The bank had a choice regarding its 2030 targets, which are supposed to be mathematical building blocks towards its absolute 2050 target. The 2030 targets should reduce financed emissions in proportion to and on a timeline consistent with its 2050 goal.
If the bank’s analysis shows that setting proportionate absolute 2030 targets is “drastic,” then it should disclose this information as a material risk and articulate a credible pathway forwards where the mathematics still works. For example, the bank could have set lower absolute 2030 targets, promising larger 2040 targets to compensate such that it would still be on track for its absolute 2050 target.
Instead, TD set intensity targets for 2030 that allow the bank’s financed emissions to not drop, and even to grow. This creates the need for more drastic emissions cuts later if it is to meet its absolute net zero target. That puts the bank at greater transition risk, but investors are not told this because TD has not disclosed “the bank’s analysis” and its math to 2050.
Setting absolute targets does not preclude the bank from working with responsible clients on their transition, since responsible clients will set targets at least as stringent as TD’s own. TD has also yet to articulate what a credible client transition plan is, again leaving investors guessing as to how the bank is doing this work.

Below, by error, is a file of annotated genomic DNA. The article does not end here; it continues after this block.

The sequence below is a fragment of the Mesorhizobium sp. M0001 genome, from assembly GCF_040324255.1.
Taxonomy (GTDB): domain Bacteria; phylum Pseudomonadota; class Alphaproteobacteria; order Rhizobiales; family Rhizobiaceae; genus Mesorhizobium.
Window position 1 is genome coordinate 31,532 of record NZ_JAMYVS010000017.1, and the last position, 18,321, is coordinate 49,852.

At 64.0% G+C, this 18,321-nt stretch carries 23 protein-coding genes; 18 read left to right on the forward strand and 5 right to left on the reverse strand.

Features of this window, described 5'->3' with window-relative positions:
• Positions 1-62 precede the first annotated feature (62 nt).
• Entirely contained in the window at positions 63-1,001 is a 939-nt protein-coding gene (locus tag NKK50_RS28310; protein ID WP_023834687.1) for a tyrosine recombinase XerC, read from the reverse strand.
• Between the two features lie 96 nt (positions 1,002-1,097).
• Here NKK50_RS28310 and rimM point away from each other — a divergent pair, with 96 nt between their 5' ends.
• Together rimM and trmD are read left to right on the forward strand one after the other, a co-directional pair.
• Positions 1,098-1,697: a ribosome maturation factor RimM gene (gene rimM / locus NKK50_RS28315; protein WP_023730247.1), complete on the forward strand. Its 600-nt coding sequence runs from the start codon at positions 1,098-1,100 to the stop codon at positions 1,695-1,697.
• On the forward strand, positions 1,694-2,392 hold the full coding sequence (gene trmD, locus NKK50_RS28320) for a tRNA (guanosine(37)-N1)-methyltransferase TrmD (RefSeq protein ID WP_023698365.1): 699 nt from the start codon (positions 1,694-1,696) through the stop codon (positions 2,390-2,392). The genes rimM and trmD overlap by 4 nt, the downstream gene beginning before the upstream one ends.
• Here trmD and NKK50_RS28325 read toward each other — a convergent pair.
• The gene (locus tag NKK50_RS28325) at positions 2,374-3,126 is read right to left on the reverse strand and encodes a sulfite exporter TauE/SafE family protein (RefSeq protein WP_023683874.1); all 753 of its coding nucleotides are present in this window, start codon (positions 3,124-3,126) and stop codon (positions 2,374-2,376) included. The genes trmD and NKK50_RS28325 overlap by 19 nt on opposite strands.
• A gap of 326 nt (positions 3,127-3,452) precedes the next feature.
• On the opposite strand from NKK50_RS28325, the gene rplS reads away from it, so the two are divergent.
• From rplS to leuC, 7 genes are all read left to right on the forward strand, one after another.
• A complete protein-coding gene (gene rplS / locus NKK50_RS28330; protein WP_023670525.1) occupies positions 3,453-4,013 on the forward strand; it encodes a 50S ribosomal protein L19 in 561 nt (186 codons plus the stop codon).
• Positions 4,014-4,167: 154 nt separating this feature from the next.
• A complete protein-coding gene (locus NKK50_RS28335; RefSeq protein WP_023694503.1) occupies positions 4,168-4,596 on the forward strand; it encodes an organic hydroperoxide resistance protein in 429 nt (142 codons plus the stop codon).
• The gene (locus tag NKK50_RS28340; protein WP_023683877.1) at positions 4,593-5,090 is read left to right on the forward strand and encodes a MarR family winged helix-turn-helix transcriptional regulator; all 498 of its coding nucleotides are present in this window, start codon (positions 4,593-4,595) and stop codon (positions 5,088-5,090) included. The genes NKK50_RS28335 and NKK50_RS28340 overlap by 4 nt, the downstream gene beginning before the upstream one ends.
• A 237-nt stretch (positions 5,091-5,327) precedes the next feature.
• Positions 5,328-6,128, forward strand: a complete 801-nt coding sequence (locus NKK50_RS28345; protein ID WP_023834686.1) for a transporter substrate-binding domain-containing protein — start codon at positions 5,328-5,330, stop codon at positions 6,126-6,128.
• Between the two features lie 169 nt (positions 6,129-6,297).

TD Claim: “An intensity-based interim metric…allows the bank to monitor progress with a meaningful, comparable metric.”
Response: We encourage the bank to continue to report its intensity-based emissions along with its absolute emissions. These metrics are complementary. This is a different issue to targets.
TD Claim: “The board of directors rejects the proposal’s call for the bank to adopt a “policy to phase down its exposure to fossil fuels.” This is a call for the bank to withdraw from involvement with the fossil fuel industry and to do so in a manner which ignores the bank’s purpose and the social and economic considerations which must be taken into account in managing the transition to a low carbon economy in a manner which is practicable, just and orderly and consistent with the bank’s purpose.”
Response: If TD is to reach net zero, then it must phase down its exposure to fossil fuels. This is simple emissions arithmetic. The question is over what timeline this happens, but it must happen, and to date TD has made no policy in this regard. TD fails to respond to the fact that it is still engaged in financing fossil fuel expansion, which is the opposite direction to net zero. The proposal says nothing about ignoring a just and orderly transition – indeed, we encourage this. TD’s purpose is to “enrich the lives of our customers, communities and colleagues,” not to support fossil fuels.
TD Claim: “The proposal refers to anticipated regulatory guidance from OSFI with regard to the management of the risks of climate change. The bank is in regular communication with OSFI and the Bank of Canada with regard to the development of such guidance and believes that it is, and will continue to be, able to meet regulatory expectations in this regard.”
Response: Part of the OSFI guidance is for banks to measure and disclose their financed emissions, including scope 3, as TD already has a good head start on doing. The implication is that the regulator expects these financed emissions to fall, and to date TD has yet to articulate whether and how it will achieve that, which is the point of the proposal.